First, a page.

Review: Preclinical Rheumatoid Arthritis: Progress Toward Prevention

  1. Kulveer Mankia and
  2. Paul Emery†,*
Arthritis & Rheumatology

Volume 68, Issue 4, pages 779–788, April 2016


Starting therapy early leads to better outcomes for rheumatoid arthritis (RA) patients. Early initiation of disease-modifying treatments is associated with less joint damage and increased chances of achieving remission. But what is early disease? Conventionally, this is taken to mean the initial phase after arthritis becomes clinically detectable. However, recent studies have challenged this presumption and have suggested that disease processes become established in the preclinical period, a phase often described as pre-RA. The corollary of this represents a paradigm shift; clinical arthritis is not the beginning of the disease but is, instead, the culmination of a whole series of well-established pathologic events.

In this review, we provide an overview of the preclinical phases of RA, with special focus on recent advances in the field. Specifically, we will review evidence suggesting that localized autoimmunity may be an important trigger in preclinical disease, an area attracting growing research interest. Newly characterized immunologic and imaging biomarkers and their significance in prospective cohorts will also be discussed. Finally, the clinical features and management of individuals at-risk of developing RA are also described.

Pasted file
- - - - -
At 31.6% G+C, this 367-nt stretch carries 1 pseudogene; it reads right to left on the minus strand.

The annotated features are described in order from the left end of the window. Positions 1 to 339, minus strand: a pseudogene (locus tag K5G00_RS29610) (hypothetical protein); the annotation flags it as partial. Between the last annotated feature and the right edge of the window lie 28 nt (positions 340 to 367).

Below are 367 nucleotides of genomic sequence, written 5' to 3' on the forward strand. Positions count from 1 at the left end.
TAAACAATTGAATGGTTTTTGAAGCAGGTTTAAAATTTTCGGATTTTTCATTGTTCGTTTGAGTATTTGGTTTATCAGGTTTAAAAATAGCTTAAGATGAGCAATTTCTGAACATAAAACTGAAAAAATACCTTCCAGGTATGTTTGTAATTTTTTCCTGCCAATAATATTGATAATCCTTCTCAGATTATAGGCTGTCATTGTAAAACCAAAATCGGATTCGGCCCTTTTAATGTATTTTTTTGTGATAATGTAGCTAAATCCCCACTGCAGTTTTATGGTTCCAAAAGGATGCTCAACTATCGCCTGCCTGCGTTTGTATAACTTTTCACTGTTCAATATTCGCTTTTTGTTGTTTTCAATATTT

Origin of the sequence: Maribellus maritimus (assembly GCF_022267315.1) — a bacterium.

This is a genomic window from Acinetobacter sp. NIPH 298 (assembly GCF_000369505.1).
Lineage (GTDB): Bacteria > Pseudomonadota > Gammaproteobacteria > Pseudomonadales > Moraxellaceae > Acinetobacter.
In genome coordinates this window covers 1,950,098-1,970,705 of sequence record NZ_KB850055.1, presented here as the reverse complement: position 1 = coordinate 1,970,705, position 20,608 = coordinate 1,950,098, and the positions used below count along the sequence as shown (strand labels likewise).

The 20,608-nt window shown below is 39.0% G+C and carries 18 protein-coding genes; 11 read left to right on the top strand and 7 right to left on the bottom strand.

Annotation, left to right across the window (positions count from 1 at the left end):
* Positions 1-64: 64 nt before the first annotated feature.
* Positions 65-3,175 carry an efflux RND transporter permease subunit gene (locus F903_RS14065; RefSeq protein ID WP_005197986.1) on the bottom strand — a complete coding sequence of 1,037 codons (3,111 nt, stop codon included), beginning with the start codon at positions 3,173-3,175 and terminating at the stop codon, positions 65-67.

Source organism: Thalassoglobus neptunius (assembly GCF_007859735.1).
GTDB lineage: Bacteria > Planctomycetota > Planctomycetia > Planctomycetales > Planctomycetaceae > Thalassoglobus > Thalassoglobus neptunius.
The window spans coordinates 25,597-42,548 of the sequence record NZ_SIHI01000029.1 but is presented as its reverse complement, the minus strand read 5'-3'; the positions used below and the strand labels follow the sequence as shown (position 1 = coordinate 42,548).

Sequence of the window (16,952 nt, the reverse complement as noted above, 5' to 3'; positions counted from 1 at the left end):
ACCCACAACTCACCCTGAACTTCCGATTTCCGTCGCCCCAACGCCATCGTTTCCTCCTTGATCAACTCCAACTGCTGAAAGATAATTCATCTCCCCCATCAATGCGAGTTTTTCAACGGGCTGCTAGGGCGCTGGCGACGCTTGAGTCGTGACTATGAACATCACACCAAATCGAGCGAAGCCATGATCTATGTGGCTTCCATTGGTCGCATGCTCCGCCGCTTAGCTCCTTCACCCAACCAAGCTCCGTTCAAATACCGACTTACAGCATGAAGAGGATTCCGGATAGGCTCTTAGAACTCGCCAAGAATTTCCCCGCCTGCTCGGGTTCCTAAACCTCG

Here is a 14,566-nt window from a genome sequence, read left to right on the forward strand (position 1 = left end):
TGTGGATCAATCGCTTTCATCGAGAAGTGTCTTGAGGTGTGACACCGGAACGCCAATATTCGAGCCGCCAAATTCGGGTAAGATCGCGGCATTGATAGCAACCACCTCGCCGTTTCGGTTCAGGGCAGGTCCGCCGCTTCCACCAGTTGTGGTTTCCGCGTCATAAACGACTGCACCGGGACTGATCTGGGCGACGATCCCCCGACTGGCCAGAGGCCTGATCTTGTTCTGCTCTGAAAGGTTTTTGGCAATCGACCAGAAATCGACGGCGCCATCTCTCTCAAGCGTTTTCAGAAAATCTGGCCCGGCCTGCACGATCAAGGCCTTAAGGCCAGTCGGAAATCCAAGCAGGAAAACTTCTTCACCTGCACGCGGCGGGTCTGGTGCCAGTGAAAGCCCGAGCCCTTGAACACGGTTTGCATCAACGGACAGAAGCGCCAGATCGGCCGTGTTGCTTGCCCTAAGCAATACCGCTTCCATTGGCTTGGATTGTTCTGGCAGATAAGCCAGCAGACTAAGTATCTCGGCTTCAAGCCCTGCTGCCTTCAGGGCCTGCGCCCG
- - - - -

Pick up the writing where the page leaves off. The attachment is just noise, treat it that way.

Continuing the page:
Defining pre-RA: classification of at-risk individuals

Many important pathologic events occur before RA becomes clinically manifest. In order to standardize the terminology for the phases leading up to and including RA, the European League Against Rheumatism Standing Committee on Investigative Rheumatology devised a recommendation for nomenclature [1]. Six phases of RA development were agreed upon (Figure 1). The categories are genetic and environmental risk factors for RA (phases A and B, respectively), systemic autoimmunity associated with RA (phase C), symptoms without clinical arthritis (phase D), and both undifferentiated arthritis and RA (phases E and F, respectively). The proposed categories are intended as a broad framework based on the current understanding of the etiology of RA. It is clear that individuals may not necessarily progress through all phases, and that individual phases are not mutually exclusive. Importantly, although individuals are at risk of RA, the terms preclinical RA and pre-RA should only be used retrospectively, as many at-risk individuals will never develop clinical arthritis or RA. This is especially true for individuals in phases A and B who are healthy individuals with risk factors that may never translate into pathologic processes.

Keep reading in the Journal. Open Access


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